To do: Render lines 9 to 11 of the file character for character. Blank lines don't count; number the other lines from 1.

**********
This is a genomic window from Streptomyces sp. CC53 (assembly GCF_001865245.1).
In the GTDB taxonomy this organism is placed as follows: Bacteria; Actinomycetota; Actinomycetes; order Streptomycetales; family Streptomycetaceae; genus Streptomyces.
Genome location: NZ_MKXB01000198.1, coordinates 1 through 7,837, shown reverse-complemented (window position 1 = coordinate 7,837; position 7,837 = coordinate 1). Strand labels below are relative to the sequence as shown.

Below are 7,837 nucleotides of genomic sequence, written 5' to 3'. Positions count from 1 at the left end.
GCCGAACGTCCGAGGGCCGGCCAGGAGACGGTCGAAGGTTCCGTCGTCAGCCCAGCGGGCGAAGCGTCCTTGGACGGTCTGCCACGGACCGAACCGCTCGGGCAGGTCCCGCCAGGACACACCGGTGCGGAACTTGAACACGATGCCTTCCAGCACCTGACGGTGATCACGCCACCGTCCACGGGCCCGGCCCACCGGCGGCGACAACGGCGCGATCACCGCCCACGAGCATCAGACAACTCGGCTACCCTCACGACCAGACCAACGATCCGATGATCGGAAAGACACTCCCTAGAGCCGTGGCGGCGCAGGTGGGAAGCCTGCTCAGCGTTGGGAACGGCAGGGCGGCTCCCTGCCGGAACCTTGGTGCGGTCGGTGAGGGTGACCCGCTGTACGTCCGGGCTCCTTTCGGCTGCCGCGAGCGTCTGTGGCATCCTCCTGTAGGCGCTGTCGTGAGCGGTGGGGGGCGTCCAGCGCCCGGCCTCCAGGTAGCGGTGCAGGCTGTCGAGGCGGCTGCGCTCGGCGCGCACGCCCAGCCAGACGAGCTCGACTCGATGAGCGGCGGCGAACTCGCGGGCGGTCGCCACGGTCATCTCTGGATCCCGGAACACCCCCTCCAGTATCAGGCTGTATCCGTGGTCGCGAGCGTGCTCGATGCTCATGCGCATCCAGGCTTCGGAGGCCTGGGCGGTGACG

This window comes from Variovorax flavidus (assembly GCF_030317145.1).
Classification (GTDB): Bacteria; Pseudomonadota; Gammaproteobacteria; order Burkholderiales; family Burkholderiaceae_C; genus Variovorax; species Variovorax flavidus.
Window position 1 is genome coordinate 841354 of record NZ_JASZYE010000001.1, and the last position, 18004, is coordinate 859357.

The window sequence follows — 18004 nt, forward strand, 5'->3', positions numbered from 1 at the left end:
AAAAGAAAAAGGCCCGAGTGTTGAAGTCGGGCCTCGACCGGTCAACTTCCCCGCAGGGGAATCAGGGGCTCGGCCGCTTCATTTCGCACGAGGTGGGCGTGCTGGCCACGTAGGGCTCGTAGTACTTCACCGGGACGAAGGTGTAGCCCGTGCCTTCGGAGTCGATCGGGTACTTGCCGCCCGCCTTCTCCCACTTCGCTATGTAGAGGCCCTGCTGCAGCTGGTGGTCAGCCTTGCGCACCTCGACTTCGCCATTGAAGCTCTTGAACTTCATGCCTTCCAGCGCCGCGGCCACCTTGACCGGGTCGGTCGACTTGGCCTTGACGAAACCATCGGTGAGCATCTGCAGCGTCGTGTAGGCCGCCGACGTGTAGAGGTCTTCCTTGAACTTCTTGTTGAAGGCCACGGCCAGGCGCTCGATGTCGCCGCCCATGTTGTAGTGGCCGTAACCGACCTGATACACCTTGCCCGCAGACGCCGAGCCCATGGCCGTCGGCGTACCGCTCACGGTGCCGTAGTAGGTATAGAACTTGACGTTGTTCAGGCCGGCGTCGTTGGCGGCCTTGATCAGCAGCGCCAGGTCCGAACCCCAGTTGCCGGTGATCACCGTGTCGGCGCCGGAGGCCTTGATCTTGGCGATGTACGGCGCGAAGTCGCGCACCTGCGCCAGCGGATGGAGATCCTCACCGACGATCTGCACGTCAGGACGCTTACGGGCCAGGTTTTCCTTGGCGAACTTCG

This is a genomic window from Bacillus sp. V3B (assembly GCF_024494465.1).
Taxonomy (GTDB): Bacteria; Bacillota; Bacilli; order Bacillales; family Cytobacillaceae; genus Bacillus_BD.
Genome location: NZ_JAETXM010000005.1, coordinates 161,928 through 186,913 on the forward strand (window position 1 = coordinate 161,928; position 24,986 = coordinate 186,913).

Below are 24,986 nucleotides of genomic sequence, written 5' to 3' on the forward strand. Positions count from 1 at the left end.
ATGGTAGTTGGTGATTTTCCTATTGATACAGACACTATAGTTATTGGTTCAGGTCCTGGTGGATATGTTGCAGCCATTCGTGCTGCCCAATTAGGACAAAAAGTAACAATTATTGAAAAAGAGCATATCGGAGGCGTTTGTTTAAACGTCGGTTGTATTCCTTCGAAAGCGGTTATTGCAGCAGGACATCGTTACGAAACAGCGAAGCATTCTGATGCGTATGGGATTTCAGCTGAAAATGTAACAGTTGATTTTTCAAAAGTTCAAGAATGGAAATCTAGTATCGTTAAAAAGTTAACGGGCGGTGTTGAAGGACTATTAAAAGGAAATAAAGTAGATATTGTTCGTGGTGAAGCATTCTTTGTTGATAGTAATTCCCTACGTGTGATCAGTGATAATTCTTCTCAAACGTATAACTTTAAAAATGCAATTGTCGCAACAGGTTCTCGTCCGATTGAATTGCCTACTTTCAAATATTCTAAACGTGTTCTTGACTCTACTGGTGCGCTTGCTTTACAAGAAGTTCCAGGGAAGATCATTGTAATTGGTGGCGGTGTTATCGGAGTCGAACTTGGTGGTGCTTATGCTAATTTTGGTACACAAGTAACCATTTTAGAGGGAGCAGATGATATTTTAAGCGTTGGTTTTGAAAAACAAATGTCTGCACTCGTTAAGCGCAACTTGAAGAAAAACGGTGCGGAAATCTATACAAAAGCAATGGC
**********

The window sequence follows — 18004 nt, forward strand, 5'->3', positions numbered from 1 at the left end:
AAAAGAAAAAGGCCCGAGTGTTGAAGTCGGGCCTCGACCGGTCAACTTCCCCGCAGGGGAATCAGGGGCTCGGCCGCTTCATTTCGCACGAGGTGGGCGTGCTGGCCACGTAGGGCTCGTAGTACTTCACCGGGACGAAGGTGTAGCCCGTGCCTTCGGAGTCGATCGGGTACTTGCCGCCCGCCTTCTCCCACTTCGCTATGTAGAGGCCCTGCTGCAGCTGGTGGTCAGCCTTGCGCACCTCGACTTCGCCATTGAAGCTCTTGAACTTCATGCCTTCCAGCGCCGCGGCCACCTTGACCGGGTCGGTCGACTTGGCCTTGACGAAACCATCGGTGAGCATCTGCAGCGTCGTGTAGGCCGCCGACGTGTAGAGGTCTTCCTTGAACTTCTTGTTGAAGGCCACGGCCAGGCGCTCGATGTCGCCGCCCATGTTGTAGTGGCCGTAACCGACCTGATACACCTTGCCCGCAGACGCCGAGCCCATGGCCGTCGGCGTACCGCTCACGGTGCCGTAGTAGGTATAGAACTTGACGTTGTTCAGGCCGGCGTCGTTGGCGGCCTTGATCAGCAGCGCCAGGTCCGAACCCCAGTTGCCGGTGATCACCGTGTCGGCGCCGGAGGCCTTGATCTTGGCGATGTACGGCGCGAAGTCGCGCACCTGCGCCAGCGGATGGAGATCCTCACCGACGATCTGCACGTCAGGACGCTTACGGGCCAGGTTTTCCTTGGCGAACTTCG

This is a genomic window from Bacillus sp. V3B (assembly GCF_024494465.1).